This book follows an Egyptian woman Royan and her English archaeological partner Nicholas as they uncover the clues that the eunuch slave Taitia left behind to lead those clever enough to the tomb of the pharaoh Mamose and all the danger that ensues.

The largest difference
This book is based on a previous book, which I hadn't actually read. However, I don't think it's actually necessary to have read the previous book, unless you are interested in the fictional historical references about the places they're visiting and the items they're looking for.

This book, I felt, was completely full of ridiculous ideas. For me, that wouldn't be so bad if it was obvious from the start that it was an overblown and obviously fictitious idea of what's possible; I've read enough fa
The second book in the series after River God (one of my top 10 fav books) and set in modern times, on an archaelogical dig to find out things from the first story. Taita is a main character again but as a historical figure. I don't remember much of this book other than a certain scene in one of the underground/near the river caves involving electric eels, which gave me bad dreams for ages.

It's a good book, don't get me wrong, enjoyable and I learned quite a bit, but I am comparing to River God
I was between 3 and 4 on this one - there was a good story in there, but it was a bit bogged down in characters that seemed a bit too cliche and an ending that was a bit syrupy-sweet for my taste.

I was excited to get this one one started, I had just finished River God and I thought it was great.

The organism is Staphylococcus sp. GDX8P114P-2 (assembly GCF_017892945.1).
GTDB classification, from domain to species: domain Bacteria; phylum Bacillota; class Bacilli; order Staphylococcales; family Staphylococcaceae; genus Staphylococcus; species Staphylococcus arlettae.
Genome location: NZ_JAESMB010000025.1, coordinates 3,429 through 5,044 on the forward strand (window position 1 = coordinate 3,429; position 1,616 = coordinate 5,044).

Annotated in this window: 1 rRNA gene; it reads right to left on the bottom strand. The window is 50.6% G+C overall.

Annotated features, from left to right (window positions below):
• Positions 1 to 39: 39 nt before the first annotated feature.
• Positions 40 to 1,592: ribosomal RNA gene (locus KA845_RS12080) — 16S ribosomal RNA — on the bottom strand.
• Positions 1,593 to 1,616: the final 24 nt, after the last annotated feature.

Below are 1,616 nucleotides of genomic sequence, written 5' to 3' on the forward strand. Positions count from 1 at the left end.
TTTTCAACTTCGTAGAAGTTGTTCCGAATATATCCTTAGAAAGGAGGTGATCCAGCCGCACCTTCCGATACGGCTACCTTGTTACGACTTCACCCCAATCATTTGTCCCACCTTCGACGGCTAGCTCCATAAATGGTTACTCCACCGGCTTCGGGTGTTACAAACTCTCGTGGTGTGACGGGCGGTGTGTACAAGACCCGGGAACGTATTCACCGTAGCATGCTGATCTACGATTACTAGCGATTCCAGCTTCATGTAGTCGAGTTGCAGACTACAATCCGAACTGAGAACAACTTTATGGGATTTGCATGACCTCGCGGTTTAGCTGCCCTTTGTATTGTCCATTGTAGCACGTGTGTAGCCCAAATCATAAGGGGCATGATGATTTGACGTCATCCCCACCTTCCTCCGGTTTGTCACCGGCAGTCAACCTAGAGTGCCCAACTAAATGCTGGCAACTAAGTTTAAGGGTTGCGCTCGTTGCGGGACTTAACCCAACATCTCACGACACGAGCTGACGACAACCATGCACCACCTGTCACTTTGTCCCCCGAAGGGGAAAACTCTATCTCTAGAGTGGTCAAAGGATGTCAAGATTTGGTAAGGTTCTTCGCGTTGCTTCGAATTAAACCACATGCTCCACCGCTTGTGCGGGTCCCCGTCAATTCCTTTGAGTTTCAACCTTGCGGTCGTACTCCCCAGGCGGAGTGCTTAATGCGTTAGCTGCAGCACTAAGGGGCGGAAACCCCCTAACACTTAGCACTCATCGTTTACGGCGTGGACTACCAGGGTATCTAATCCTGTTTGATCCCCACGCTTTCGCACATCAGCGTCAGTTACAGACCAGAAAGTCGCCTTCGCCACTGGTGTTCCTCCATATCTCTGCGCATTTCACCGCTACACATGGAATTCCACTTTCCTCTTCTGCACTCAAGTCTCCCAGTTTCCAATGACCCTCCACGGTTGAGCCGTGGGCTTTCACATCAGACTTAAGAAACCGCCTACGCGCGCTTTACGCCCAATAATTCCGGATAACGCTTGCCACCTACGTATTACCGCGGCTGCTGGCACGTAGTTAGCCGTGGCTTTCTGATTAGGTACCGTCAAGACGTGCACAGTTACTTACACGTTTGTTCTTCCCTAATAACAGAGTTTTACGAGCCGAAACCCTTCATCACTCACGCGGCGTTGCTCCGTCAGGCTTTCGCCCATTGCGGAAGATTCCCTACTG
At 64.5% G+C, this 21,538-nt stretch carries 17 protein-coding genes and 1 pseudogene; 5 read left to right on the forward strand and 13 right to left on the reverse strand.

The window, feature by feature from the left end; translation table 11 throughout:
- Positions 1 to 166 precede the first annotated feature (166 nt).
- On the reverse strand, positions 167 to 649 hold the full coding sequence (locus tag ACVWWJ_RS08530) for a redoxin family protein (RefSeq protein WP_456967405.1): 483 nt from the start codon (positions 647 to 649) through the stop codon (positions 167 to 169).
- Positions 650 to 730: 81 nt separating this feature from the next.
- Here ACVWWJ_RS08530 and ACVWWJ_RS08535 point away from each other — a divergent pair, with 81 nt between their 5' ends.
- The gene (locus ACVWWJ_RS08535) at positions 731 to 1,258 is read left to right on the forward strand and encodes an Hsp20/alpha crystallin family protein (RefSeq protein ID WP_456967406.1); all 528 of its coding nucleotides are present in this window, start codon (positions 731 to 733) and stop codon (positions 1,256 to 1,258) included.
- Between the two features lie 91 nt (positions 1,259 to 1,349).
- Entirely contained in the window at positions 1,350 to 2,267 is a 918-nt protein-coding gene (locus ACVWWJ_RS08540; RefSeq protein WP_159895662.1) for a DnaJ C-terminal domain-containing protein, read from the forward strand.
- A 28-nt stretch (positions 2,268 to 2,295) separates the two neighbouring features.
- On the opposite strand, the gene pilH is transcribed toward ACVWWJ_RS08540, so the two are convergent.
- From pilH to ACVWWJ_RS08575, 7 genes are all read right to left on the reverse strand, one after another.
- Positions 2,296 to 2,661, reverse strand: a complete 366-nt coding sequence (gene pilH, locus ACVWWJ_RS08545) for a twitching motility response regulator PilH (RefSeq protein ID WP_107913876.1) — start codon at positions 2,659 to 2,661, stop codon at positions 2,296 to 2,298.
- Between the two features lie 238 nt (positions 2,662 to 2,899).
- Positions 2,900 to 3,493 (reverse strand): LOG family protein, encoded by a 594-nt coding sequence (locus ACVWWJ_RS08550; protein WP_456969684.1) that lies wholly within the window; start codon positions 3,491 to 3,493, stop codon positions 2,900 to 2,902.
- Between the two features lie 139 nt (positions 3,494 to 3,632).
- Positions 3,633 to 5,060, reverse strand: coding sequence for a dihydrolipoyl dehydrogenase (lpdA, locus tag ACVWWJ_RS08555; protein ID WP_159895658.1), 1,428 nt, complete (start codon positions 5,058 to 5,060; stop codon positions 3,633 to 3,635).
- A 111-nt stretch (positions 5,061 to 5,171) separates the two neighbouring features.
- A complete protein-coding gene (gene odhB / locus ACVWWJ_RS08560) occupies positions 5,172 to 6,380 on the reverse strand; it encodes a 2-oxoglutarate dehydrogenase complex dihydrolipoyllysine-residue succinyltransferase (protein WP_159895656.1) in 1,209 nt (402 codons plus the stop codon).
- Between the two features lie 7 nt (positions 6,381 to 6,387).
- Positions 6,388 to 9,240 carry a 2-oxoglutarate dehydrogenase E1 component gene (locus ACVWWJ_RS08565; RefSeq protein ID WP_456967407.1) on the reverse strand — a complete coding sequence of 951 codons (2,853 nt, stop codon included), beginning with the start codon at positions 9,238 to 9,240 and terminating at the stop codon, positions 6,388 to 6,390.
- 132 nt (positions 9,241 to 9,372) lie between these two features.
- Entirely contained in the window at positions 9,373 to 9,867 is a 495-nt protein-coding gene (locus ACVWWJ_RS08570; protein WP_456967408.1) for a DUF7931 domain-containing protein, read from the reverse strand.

Maybe it is the ancient Egypt setting, but I enjoyed RIVER GOD a lot.

For starters, Seventh Scroll was set in modern times, with the characters chasing to find the crypt from RIVER GOD. This is just, for m
So to start with, if the book ended where our remaining hero's get on the plane this one would have gotten a 5 star rating. Unfortunately, it had to be spoiled.

In ways this felt like a Dan Brown novel, but just better.

This novel started out slower than I wanted it to, and the first half of the book, even though an enjoyable read, felt that as the reader, I always wished that the pace would pick up.

When the pace picked up, this novel turned amazing.

The German was portrayed as a very graphic c
The Frahorus
Uno dei romanzi di Wilbur Smith che preferisco, soprattutto perché si investiga su misteri... egiziani!!!
Quarta di copertina:
Da oltre tremila anni, nel cuore dell'Africa pulsa uno straordinario mistero: la tomba leggendaria del faraone Mamose, concepita dallo scriba Taita, il quale, convinto che mai il sepolcro sarebbe stato violato, aveva lanciato la sua sfida ai posteri, vergando su un fragile papiro enigmatiche indicazioni per raggiungere la tomba. Oggi quella sfida diventa per lo spregiudic
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Wilbur Smith is the bestselling author of many novels, each meticulously researched on his numerous expeditions worldwide. His bestselling Courtney series includes Assegai, The Sound of Thunder, Birds of Prey, Monsoon, and Blue Horizon. His other books include Those in Peril, River God, Warlock, The Seventh Scroll, and The Sunbird. His books are now translated into twenty-six languages and have so ...more
More about Wilbur Smith...
River God (Ancient Egypt, #1) Warlock: A Novel of Ancient Egypt (Ancient Egypt, #3) When the Lion Feeds (Courtney, #1) Monsoon (Courtney #10) Birds of Prey (Courtney #9)